It's time to take control

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But Johns says he doesn't believe consultants can ever successfully drive change in a client's company, even if they're given the mandate to do so. Johns learned this lesson the hard way. In 1997, less than a year into its SAP project, Owens Corning renegotiated the contract with Deloitte Consulting to take back control of the project. Owens Corning employees didn't want to listen to Deloitte. They wanted their bosses to tell them what to do, Johns says. So the new contract stated that project responsibility remained with Owens Corning and specified the roles and responsibilities of all consultants on the job and what they would be paid. Instead of paying them on a pure time-and-materials basis, the new contract stipulated that the consultants would get their hourly fees only after they delivered specific pieces of the project by certain dates. "The time payments got everyone's attention," says Johns.

The issues of cost and pricing create the most distrust between consultants and their clients. Wayne Hall, CIO at The Nautilus Group Inc., the Vancouver, Wash.-based manufacturer of Bowflex, Nautilus, Schwinn and Stairmaster health and fitness products, sent out a detailed request for proposal (RFP) for his ERP project and hired all five consultancies that responded, asking them each to do small projects that would feed the eventual ERP project. Despite spending months at Nautilus getting to know the company and its processes, all five came in with bids of $3 million to $5 million, less than half of what Hall expected.

So Hall sent the RFP back to one company, Emerald Solutions, along with more information and detailed specifications. Emerald revised its bid to about $5 million. Then, after he hired Emerald, the estimate ballooned to $15 million. Hall believes the consultants purposely lowballed the initial estimates to get the job.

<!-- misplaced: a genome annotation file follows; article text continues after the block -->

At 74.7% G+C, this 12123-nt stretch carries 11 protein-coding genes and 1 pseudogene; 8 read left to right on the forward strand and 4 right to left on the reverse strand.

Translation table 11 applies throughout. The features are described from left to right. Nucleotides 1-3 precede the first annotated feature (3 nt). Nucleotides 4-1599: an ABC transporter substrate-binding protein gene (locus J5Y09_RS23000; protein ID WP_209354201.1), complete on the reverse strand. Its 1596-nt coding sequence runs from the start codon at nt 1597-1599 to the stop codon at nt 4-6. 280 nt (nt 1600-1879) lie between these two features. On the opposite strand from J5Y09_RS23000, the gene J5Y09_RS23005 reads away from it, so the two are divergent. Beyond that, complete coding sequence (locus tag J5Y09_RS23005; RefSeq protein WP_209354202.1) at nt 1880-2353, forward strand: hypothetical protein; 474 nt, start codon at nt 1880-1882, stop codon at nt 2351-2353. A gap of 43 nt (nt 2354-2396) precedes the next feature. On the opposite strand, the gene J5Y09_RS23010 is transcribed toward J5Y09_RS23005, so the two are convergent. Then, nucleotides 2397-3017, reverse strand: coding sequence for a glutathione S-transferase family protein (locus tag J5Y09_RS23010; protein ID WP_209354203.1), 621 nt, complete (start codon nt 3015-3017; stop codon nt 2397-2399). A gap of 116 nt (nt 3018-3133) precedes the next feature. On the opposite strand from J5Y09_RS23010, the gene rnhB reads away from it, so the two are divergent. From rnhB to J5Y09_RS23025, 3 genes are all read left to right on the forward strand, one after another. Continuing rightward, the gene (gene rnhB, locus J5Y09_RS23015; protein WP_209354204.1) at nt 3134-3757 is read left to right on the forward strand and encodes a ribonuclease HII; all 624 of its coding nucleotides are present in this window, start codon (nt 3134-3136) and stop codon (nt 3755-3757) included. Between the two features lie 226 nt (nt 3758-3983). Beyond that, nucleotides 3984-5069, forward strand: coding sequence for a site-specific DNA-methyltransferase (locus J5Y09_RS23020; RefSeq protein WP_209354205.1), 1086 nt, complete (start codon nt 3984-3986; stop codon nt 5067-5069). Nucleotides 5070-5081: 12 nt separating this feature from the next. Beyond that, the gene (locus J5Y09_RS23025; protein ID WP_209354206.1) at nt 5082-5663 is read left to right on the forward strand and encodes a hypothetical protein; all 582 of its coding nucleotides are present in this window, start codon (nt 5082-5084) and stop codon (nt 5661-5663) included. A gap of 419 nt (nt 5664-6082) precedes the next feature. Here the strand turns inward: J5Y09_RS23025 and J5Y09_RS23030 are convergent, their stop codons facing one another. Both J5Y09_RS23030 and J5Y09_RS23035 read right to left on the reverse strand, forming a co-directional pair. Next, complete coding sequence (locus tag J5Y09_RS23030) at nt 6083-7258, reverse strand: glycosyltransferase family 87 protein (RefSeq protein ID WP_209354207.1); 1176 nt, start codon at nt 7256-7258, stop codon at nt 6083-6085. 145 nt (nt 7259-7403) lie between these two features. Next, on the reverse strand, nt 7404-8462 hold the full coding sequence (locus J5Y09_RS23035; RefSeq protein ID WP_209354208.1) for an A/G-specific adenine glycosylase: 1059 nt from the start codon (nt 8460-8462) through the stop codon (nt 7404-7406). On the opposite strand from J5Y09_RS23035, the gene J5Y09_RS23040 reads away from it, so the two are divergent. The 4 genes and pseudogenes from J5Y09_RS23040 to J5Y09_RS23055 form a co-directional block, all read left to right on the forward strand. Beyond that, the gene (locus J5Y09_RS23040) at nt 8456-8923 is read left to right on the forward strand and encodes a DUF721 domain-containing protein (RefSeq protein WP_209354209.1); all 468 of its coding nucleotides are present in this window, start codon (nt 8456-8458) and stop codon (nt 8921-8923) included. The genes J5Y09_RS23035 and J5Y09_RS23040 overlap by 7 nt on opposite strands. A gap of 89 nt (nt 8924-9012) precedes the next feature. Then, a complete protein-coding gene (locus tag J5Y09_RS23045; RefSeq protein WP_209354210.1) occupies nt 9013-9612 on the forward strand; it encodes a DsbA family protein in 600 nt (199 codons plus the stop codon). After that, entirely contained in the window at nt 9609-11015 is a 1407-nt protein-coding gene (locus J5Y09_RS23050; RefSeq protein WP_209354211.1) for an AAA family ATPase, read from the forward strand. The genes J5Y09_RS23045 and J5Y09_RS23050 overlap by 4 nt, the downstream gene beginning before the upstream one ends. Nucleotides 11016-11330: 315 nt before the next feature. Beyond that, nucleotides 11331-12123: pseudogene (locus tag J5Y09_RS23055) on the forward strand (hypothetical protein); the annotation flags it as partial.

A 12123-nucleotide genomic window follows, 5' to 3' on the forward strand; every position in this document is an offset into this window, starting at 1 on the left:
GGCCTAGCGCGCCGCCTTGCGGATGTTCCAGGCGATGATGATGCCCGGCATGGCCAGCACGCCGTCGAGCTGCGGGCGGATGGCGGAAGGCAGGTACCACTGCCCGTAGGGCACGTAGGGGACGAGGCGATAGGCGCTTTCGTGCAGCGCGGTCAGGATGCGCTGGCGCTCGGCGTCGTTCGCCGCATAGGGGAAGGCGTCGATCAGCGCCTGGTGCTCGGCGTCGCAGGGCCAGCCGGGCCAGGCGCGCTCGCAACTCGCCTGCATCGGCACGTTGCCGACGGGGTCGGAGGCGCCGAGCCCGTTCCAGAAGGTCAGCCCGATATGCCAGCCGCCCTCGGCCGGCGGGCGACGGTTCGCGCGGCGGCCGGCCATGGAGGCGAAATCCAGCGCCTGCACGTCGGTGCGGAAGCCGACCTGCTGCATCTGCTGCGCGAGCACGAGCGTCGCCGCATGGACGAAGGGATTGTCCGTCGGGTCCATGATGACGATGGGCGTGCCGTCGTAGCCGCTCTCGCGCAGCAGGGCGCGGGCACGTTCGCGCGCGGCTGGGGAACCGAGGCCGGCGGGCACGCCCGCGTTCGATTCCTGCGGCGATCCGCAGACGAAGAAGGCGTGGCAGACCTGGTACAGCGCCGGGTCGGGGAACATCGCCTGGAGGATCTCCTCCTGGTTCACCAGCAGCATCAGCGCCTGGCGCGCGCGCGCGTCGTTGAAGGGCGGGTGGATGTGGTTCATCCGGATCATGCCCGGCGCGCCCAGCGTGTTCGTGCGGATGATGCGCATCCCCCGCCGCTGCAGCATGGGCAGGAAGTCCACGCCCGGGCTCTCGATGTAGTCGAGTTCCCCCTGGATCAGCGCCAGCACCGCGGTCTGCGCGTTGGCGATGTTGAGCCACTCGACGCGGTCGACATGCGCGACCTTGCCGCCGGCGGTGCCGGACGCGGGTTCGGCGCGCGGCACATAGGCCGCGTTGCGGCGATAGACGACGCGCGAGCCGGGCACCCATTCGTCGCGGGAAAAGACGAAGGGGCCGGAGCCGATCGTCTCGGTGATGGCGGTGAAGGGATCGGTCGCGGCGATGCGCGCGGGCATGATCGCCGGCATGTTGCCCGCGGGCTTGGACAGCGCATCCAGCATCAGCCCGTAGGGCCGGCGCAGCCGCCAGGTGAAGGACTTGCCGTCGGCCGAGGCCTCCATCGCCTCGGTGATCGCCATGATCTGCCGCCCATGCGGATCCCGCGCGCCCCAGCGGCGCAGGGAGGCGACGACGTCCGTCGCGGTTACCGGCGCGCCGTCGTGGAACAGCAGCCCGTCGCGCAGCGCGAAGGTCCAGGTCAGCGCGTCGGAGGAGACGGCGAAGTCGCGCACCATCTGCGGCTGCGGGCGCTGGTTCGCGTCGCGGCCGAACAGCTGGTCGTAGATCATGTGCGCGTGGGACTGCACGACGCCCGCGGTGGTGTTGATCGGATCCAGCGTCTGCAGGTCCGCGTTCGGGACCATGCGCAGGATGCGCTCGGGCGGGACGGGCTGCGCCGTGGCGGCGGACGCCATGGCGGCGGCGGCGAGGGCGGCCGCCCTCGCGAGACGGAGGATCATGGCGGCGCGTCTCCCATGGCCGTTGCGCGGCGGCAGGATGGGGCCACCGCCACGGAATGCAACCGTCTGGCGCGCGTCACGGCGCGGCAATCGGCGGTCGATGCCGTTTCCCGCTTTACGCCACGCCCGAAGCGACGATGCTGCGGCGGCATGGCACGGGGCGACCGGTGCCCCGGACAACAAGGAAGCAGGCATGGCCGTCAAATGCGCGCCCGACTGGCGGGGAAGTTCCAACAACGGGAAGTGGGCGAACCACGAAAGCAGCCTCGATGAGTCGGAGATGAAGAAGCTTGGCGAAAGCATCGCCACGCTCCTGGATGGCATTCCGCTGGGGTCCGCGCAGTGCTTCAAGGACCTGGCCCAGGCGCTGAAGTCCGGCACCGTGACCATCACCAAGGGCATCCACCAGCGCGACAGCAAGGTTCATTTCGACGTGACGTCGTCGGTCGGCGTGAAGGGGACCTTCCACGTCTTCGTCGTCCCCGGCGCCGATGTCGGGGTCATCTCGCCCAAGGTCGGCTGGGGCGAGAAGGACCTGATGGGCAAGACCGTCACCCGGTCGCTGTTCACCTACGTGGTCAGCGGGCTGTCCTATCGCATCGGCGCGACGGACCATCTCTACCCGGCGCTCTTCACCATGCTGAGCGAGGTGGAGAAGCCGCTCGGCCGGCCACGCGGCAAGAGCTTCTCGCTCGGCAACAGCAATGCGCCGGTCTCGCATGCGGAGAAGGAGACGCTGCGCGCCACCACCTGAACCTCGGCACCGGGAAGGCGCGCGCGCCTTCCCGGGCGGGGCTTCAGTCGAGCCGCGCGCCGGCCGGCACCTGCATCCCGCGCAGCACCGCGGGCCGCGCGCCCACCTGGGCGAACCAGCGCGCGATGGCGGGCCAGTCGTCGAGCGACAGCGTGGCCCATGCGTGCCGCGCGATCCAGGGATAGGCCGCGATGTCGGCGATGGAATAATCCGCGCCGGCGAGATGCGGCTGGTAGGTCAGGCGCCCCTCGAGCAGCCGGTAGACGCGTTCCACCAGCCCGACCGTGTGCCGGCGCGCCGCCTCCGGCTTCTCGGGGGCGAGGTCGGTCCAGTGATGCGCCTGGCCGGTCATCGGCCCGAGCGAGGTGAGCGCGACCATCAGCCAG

His CEO took one look at Emerald's bid, Hall says, canceled the contract and turned to Hall and said, "Wayne, you do it." Hall had to rebuild his IT department to staff the ERP project. He hired Deloitte (which also submitted a $3 million initial bid) to work on specific slices of the project.

Breaking the consultant habit

How can CIOs survive the enterprise software party without bad hangovers? Some major trends are emerging. It's clear that IT departments must build up their own project management capabilities. A strong internal project management capability acts as a check against the natural tendencies of consultancies to grow projects and add new ones. In the Robbins-Gioia survey of companies that had installed ERP systems, those who had created in-house project management offices were successful 15% more of the time than those that didn't.

Good internal project management is even more important in the current economy, when companies are scaling back their software projects and splitting them into smaller pieces. If the consultants work on small pieces of the project, the CIO must make sure the pieces all fit into an overall business strategy.

For CIOs who can't afford to build an IT department to run an enterprise software project, pricing schemes provide the leverage that can keep their consultants in line, on time and under budget. Devices such as fixed-fee, revenue sharing and not-to-exceed limits act like invisible project managers.